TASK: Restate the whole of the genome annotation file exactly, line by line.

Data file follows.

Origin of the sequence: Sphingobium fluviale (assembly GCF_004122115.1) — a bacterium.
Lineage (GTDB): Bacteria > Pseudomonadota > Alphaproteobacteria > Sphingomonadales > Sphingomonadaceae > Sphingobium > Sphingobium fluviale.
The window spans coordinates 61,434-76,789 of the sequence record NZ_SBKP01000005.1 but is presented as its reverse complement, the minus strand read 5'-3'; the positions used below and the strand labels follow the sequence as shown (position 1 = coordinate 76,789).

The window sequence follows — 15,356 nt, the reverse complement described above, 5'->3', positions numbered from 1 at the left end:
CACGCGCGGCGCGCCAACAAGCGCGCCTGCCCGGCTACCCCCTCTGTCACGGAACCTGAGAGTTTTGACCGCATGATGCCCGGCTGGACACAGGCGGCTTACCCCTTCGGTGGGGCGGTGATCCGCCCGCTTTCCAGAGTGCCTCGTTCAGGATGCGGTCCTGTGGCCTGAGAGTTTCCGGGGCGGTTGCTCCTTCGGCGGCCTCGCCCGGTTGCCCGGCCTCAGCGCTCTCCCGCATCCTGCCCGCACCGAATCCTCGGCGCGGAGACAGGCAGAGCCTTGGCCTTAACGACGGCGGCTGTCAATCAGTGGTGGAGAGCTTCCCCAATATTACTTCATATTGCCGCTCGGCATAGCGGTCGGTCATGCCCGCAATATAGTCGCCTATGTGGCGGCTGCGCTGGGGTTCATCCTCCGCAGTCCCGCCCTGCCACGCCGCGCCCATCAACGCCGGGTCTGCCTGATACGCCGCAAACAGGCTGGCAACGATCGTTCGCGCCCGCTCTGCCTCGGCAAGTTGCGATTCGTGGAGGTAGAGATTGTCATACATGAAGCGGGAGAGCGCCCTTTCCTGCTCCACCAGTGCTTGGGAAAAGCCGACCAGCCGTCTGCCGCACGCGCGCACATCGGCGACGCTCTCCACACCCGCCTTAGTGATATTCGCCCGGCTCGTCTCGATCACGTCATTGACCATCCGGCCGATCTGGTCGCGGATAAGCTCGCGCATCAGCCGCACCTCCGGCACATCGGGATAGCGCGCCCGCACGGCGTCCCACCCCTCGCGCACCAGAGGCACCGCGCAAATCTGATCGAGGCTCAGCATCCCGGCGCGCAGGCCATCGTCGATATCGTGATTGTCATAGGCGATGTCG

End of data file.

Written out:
Origin of the sequence: Sphingobium fluviale (assembly GCF_004122115.1) — a bacterium.
Lineage (GTDB): Bacteria > Pseudomonadota > Alphaproteobacteria > Sphingomonadales > Sphingomonadaceae > Sphingobium > Sphingobium fluviale.
The window spans coordinates 61,434-76,789 of the sequence record NZ_SBKP01000005.1 but is presented as its reverse complement, the minus strand read 5'-3'; the positions used below and the strand labels follow the sequence as shown (position 1 = coordinate 76,789).

The window sequence follows — 15,356 nt, the reverse complement described above, 5'->3', positions numbered from 1 at the left end:
CACGCGCGGCGCGCCAACAAGCGCGCCTGCCCGGCTACCCCCTCTGTCACGGAACCTGAGAGTTTTGACCGCATGATGCCCGGCTGGACACAGGCGGCTTACCCCTTCGGTGGGGCGGTGATCCGCCCGCTTTCCAGAGTGCCTCGTTCAGGATGCGGTCCTGTGGCCTGAGAGTTTCCGGGGCGGTTGCTCCTTCGGCGGCCTCGCCCGGTTGCCCGGCCTCAGCGCTCTCCCGCATCCTGCCCGCACCGAATCCTCGGCGCGGAGACAGGCAGAGCCTTGGCCTTAACGACGGCGGCTGTCAATCAGTGGTGGAGAGCTTCCCCAATATTACTTCATATTGCCGCTCGGCATAGCGGTCGGTCATGCCCGCAATATAGTCGCCTATGTGGCGGCTGCGCTGGGGTTCATCCTCCGCAGTCCCGCCCTGCCACGCCGCGCCCATCAACGCCGGGTCTGCCTGATACGCCGCAAACAGGCTGGCAACGATCGTTCGCGCCCGCTCTGCCTCGGCAAGTTGCGATTCGTGGAGGTAGAGATTGTCATACATGAAGCGGGAGAGCGCCCTTTCCTGCTCCACCAGTGCTTGGGAAAAGCCGACCAGCCGTCTGCCGCACGCGCGCACATCGGCGACGCTCTCCACACCCGCCTTAGTGATATTCGCCCGGCTCGTCTCGATCACGTCATTGACCATCCGGCCGATCTGGTCGCGGATAAGCTCGCGCATCAGCCGCACCTCCGGCACATCGGGATAGCGCGCCCGCACGGCGTCCCACCCCTCGCGCACCAGAGGCACCGCGCAAATCTGATCGAGGCTCAGCATCCCGGCGCGCAGGCCATCGTCGATATCGTGATTGTCATAGGCGATGTCG